Shareholder democracy in action

David Prosser examines the targeting of Third Point Investors by AVI Global.

Red Vote Ballot

The targeting of the investment company Third Point Investors by activist group Asset Value Investors has prompted some wry smiles; an activist itself, Third Point is getting a taste of its own medicine. But while there is an irony to appreciate here, there is a broader lesson too: the tale is a reminder of the importance of shareholder democracy and the strength of the investment company model.

Third Point, for the uninitiated, offers exposure to a New York-based hedge fund run by Daniel Loeb, one of the world’s best known activist investors; he targets underperforming companies by building up share stakes that give him sufficient power to press for change.

In recent years, however, Third Point has underperformed, in that its shares have persistently traded at a discount to the value of the underlying assets of more than 20 per cent. That has prompted other activists to target the fund; led by Asset Value Investors, these activists have pushed the investment company’s board into introducing measures such as a discount control mechanism, and hope to secure further concessions.

Only time will tell how this story ends. But in the meantime, it is worth focusing on the bigger picture. What has happened here is that investors in Third Point have grown disillusioned with the performance of their fund. And crucially, because Third Point is an investment company, investors are in a position to do something about it: they are able to exercise their legal rights as shareholders to make their case for change – and even to force a new direction.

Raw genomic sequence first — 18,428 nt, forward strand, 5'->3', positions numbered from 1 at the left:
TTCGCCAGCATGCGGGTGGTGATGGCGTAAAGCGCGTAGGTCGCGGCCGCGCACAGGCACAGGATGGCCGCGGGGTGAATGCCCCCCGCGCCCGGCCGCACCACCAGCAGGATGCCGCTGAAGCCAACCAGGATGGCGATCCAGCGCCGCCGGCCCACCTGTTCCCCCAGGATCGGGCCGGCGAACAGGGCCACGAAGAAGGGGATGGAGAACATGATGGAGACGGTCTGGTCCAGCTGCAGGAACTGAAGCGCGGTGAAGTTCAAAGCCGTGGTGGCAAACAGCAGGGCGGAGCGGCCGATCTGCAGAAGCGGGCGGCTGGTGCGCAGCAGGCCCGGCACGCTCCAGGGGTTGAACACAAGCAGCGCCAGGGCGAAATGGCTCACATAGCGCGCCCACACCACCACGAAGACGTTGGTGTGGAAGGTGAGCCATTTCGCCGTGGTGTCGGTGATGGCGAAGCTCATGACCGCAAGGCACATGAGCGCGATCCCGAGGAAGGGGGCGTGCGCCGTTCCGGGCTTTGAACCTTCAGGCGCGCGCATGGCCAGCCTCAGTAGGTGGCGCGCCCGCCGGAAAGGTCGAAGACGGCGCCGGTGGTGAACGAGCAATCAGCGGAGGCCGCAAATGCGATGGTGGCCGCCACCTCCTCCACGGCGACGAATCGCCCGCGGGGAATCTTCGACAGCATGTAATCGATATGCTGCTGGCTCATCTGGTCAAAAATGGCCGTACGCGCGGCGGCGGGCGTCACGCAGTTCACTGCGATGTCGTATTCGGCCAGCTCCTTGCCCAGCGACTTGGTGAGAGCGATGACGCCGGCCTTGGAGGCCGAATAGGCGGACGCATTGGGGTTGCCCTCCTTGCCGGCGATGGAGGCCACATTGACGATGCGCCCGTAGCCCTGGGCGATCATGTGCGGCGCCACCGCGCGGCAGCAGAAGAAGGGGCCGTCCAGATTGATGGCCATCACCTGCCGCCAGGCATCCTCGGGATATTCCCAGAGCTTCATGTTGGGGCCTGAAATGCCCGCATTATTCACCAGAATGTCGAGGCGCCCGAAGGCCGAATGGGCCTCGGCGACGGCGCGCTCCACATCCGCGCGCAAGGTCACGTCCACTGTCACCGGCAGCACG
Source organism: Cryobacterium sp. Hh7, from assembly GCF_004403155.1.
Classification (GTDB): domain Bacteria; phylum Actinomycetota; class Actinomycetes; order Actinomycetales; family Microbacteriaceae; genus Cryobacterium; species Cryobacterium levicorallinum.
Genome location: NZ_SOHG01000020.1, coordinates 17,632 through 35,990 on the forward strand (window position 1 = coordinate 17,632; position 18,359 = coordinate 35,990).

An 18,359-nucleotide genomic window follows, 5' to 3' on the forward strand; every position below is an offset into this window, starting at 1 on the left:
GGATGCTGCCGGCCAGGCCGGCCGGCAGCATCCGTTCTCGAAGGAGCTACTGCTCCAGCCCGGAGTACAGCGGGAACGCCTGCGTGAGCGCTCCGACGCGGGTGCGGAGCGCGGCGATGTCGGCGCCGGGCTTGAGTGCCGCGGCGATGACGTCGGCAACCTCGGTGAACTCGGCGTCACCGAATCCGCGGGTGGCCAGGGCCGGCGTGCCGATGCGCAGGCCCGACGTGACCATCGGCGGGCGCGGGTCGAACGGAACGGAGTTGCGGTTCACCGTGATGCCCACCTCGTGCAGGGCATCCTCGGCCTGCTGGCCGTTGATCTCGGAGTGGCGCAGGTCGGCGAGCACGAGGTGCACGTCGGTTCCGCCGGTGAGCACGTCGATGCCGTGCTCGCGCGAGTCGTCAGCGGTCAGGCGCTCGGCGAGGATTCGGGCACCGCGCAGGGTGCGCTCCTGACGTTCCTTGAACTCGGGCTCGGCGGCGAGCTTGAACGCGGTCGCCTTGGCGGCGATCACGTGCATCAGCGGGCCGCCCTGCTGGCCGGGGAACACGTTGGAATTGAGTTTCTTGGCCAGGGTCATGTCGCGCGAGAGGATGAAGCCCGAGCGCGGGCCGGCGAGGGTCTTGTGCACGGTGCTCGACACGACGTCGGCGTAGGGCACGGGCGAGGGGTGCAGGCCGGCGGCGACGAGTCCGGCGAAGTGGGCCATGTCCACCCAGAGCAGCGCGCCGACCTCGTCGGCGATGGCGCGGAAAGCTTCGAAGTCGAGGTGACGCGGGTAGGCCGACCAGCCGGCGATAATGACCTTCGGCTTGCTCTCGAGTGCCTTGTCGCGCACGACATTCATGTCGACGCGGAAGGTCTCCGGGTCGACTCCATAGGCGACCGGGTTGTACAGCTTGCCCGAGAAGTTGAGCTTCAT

Third Point’s board has a fiduciary duty to safeguard the interests of the fund’s shareholders. That does not mean automatically accepting every proposal put by the activists, but it does require the board to act independently, in the best interests of investors rather than the fund’s investment manager. And ultimately, if enough shareholders disagree with the fund’s direction and the board’s decisions, they can vote for a change of personnel.

All of this is simply shareholder democracy in action. It is easy to lose sight of the fact that closed-ended funds are companies like any other. Third Point is listed on the London Stock Exchange, where it is subject to the same fiduciary and regulatory regimes as every other listed business. It must be managed for the benefit of its shareholders.

Compare this to an open-ended fund. These are simply products launched and managed by an asset management firm, which retains complete control of a fund. If the fund disappoints, your only remedy as an investor is to move on, even if that requires you to sell at a loss. There is no effective mechanism through which to push for change or demand accountability.

In good times, of course, this important difference between investment companies and their open-ended counterparts is easily overlooked. Both are simply funds producing returns for their investors. It is when the going gets tough that you discover why the structural distinction matters.

One final point. There is an argument to be had about whether Third Point has served its investors well. But at the very least, it has provided access to hedge fund investments that are normally out of reach of all but the wealthiest because they require huge stakes and, often, long lock-in periods. Investment companies excel in this regard, offering an accessible and liquid vehicle though which to gain exposure to illiquid asset classes.